The chance of getting several health issues rises with modern lifestyle and dietary habits. Blood sugar imbalances, especially increased blood sugar levels, are becoming reasonably prevalent. Let’s learn more about blood sugar along with several scientifically proven methods to balance your blood sugar naturally in this post. Let's start!
What is blood sugar?
The glucose molecules in your blood are referred to as blood sugar. These are primarily produced after you digest the carbohydrates you eat. If required, your body can also make glucose from protein and fat. The primary energy source for your body is these glucose molecules. After digestion, your blood absorbs glucose from the small intestine and transports it to all of your body’s cells for use as fuel.
Why is blood sugar considered harmful?
Well, blood sugar is one of the most crucial components of our bodies and is not dangerous at normal amounts. However, when blood glucose levels are out of balance, the problem occurs. 140 mg/dL of blood sugar is considered normal. Anything noticeably out of the normal suggests a concern. When the blood sugar is less than normal, it indicates a physiological condition known as hypoglycemia, and when the blood glucose levels are higher than normal, it indicates hyperglycemia. Maintaining normal blood sugar levels is crucial because both hyperglycemia and hypoglycemia are dangerous conditions that can lead to a number of medical issues.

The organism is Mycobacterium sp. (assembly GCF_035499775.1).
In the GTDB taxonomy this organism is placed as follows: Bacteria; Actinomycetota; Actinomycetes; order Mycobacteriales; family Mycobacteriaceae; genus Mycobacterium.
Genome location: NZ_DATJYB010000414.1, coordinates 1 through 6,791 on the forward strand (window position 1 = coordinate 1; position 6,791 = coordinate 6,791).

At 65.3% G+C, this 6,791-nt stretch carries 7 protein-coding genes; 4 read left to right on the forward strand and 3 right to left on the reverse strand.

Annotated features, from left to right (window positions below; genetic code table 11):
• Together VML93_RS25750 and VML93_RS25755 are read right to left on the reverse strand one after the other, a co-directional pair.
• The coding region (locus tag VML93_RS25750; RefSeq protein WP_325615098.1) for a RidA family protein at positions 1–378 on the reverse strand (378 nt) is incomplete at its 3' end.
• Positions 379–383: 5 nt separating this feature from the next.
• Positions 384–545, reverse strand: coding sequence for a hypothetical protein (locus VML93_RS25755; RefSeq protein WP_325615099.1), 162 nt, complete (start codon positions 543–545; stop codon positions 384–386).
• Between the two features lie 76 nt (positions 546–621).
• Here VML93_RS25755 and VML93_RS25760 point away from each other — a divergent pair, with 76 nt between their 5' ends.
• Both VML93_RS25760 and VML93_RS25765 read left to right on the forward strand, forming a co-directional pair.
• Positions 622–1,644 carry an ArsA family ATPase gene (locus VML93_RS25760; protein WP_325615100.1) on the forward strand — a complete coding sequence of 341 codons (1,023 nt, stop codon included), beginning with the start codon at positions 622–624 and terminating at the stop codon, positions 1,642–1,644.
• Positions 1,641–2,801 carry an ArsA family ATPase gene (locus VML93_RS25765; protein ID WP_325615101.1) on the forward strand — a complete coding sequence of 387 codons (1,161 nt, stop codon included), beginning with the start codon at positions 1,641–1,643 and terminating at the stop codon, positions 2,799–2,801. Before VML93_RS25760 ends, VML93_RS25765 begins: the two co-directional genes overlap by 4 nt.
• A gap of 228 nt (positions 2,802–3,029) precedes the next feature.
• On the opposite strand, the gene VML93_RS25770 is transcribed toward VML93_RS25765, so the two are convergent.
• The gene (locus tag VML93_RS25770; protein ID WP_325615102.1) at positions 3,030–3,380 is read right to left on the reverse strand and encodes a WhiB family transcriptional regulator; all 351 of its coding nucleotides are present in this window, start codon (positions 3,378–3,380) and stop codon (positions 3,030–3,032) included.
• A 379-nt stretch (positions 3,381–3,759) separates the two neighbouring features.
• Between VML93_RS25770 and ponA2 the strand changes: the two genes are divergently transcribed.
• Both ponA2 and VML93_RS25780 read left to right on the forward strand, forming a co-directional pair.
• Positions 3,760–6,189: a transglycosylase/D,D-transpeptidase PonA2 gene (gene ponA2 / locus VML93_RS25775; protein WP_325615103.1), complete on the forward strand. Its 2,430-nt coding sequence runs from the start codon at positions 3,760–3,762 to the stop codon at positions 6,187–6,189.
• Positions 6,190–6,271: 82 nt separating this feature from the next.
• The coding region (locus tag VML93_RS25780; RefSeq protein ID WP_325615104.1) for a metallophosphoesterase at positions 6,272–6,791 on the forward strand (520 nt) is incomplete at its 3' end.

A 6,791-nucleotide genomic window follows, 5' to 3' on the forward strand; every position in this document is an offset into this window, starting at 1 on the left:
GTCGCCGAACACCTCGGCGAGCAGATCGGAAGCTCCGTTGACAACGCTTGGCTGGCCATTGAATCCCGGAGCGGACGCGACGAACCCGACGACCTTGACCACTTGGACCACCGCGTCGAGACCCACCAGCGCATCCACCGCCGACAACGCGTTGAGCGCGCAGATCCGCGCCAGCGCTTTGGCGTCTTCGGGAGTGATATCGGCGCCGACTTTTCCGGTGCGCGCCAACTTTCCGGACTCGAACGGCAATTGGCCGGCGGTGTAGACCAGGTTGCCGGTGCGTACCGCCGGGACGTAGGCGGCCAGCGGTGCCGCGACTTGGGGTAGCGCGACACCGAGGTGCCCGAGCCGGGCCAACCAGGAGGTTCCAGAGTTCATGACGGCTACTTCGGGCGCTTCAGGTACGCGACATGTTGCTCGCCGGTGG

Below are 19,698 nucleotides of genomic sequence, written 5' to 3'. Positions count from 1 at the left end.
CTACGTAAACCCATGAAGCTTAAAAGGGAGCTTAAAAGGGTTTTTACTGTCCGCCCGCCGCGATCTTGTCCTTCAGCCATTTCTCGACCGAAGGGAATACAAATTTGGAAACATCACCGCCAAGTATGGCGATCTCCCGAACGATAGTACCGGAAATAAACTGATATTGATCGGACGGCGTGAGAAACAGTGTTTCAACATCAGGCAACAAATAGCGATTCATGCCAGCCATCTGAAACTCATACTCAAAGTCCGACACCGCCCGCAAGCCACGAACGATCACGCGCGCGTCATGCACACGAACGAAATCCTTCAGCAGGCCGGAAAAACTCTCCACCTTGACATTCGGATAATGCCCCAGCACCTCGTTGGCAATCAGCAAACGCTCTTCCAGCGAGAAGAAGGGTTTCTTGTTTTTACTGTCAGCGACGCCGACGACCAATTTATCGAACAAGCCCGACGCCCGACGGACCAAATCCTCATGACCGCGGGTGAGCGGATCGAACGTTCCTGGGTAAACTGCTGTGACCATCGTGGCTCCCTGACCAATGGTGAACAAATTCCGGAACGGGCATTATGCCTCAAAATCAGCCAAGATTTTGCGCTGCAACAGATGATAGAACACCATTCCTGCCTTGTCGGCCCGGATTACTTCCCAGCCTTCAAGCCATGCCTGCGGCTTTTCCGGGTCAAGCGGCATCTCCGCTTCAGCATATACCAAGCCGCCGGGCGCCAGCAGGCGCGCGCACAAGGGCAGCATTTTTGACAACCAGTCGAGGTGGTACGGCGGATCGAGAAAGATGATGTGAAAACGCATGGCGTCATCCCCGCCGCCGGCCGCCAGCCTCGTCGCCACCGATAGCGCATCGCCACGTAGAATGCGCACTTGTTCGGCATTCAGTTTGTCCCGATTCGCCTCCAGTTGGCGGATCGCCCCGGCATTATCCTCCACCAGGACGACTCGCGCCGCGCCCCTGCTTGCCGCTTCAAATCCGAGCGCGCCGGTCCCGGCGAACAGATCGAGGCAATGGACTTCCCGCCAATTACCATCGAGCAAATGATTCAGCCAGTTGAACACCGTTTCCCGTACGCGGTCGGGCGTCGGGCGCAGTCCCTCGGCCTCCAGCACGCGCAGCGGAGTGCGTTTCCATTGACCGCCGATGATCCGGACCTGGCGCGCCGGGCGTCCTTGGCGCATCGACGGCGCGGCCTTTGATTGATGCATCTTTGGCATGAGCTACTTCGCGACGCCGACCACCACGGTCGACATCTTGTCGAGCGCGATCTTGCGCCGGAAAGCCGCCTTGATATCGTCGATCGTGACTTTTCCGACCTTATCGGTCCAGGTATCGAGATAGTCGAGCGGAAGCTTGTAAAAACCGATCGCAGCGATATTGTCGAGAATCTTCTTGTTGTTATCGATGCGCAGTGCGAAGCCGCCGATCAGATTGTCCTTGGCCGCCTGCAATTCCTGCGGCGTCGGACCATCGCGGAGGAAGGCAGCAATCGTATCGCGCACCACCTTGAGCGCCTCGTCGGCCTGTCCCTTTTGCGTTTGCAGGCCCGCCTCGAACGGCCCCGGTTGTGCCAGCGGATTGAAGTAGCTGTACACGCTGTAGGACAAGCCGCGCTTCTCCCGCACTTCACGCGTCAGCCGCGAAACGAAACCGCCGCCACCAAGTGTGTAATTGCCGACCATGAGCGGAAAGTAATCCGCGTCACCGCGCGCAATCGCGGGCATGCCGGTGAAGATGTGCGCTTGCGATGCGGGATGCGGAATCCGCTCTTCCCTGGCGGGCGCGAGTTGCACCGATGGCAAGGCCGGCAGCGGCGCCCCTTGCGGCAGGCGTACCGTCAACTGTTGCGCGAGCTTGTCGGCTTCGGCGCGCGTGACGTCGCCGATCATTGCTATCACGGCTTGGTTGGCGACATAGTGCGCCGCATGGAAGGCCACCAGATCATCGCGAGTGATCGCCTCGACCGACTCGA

Hyperglycemia and Diabetes mellitus
37.3 million Americans, or 11.3% of the population, had diabetes, according to data collected in 2019. 28.7 million of the 37.3 million adults with diabetes had it diagnosed, while 8.5 million cases went undiagnosed. Hyperglycemia is the characteristic symptom of type 2 diabetes.
What happens here is that when you eat food, it’s digested in your gut and is broken down into several simpler, absorbable molecules, including glucose, fatty acids, amino acids, and others. Here, let’s consider glucose. After digestion, it’s absorbed into the bloodstream, which causes a spike in blood sugar levels.
At this point, our body releases insulin produced by the pancreas. Insulin is the one that helps every cell in our body to uptake this circulating glucose to use it for energy production. This brings the blood glucose levels back to normal and balances your blood sugar naturally. In the case of diabetes, insulin production is impaired, and thus the cells do not use the glucose efficiently, keeping blood sugar levels elevated. This is a harmful disorder.
In addition to macrovascular consequences, including coronary artery disease, cerebrovascular disease, and peripheral vascular disease, prolonged hyperglycemia can cause many microvascular issues such as retinopathy, nephropathy, and neuropathy. According to recent studies, hyperglycemic patients are more likely to experience depression than people without it. Let’s now discuss some great ways to keep your blood glucose levels normal.
5 Ways to lower blood sugar naturally
1. Manage carbohydrate intake
Aim for around half of your calories to come from carbohydrates on average if you have diabetes or hyperglycemia. So, if you typically consume 1,800 calories daily to maintain a healthy weight, 800 to 900 calories may come from carbohydrates. 200–225 grams of carbohydrates a day is good to go. The amount of restricted carbs can be further increased according to the severity of the condition.